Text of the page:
PolyU receives national funding to study urban air pollution in China
PolyU academic-led start-ups and researchers win six awards at 2021 Inventions Geneva Evaluation Days
Professor Li Xiangdong, Dean of PolyU’s Faculty of Construction and Environment and Ko Jan Ming Professor in Sustainable Urban Development, has been awarded RMB15 million to study urban air pollution in China. The funding is from the National Natural Science Foundation of China (NSFC) Major Research Plan “Toxicology and Health Effects of Airborne Fine Particulate Matter”.
The research team will carry out a two-year (2021-2022) Integrated Project entitled “Joint toxicity mechanisms and contributions of key bioactive components in airborne fine particulate matters (PM2.5) from typical urban areas of China”.
Health-oriented air quality management is one of the most pressing issues facing China. The reduction of mass concentrations of PM2.5 (fine inhalable particles with diameters of 2.5 micrometers or less) does not necessarily lead to a proportionally reduced health risk. As a result, it is important for researchers to identify the combined health effects and joint toxicity mechanisms of key bioactive components and their contribution to regional disparities in PM2.5 toxicities.
The project is a collaboration between PolyU and the Research Center for Eco-Environmental Sciences of the Chinese Academy of Sciences (Professor Qu Guangbo), Peking University (Professor Yao Maosheng) and Tongji University (Professor Yin Daqiang). The four research teams have strengths in high throughput toxicity screening, computational toxicology, microbial toxicology, and cell and animal models respectively. The teams will use advanced methods to determine which key toxic constituents and combinations are responsible for PM2.5 -related health effects.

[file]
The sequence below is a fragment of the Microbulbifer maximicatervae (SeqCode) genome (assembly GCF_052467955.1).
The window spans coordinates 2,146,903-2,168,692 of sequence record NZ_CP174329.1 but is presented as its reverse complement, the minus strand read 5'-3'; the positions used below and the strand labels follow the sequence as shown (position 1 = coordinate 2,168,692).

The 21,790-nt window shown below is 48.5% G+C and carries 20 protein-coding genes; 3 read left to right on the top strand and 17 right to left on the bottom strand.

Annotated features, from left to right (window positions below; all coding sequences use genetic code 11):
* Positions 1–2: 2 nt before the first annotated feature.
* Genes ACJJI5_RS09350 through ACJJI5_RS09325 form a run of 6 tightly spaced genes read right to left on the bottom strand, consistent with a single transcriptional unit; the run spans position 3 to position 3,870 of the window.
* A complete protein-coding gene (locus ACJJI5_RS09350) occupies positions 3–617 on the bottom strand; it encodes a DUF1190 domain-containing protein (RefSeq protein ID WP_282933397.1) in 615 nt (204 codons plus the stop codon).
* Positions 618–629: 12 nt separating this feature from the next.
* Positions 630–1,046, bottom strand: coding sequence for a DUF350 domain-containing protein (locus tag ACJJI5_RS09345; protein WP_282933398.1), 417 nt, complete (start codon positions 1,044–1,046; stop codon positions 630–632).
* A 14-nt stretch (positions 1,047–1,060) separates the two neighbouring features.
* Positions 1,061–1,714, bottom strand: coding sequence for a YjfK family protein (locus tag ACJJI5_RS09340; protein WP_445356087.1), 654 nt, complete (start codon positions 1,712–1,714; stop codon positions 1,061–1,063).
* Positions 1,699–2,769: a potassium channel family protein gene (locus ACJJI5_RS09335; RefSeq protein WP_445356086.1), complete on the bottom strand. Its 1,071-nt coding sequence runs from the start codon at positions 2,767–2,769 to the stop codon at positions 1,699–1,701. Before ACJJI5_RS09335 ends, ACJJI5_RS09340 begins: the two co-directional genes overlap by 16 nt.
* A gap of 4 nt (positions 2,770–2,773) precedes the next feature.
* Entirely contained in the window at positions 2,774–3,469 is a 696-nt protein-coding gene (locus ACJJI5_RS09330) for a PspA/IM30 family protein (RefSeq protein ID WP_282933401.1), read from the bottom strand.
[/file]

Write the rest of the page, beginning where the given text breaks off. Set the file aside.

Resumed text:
“This interdisciplinary research study will provide scientific evidence and technical support for the precise mitigation of high-risk bioactive components. It is essential in formulating strategies to address the low-to-medium PM2.5 pollution issues in China,” Professor Li explained.
Professor Li has previously completed a four-year (2016-2019) Key Project under the NSFC Major Research Plan. The impactful outputs of the project included a study on the toxicity of air pollution. It led to leading scientific journal Nature inviting the research team to contribute an article on the global disparities of air-pollution health effects. The project’s study on the airborne transmission of antibiotic resistance genes was also recognised as one of the best papers in Environmental Science and Technology Letters in 2018. Through this project, Professor Li not only cultivated links with the three partner institutions involved in the latest collaboration, but also gained valuable experience, laying the foundation to tackle the challenge air pollution poses to public health.
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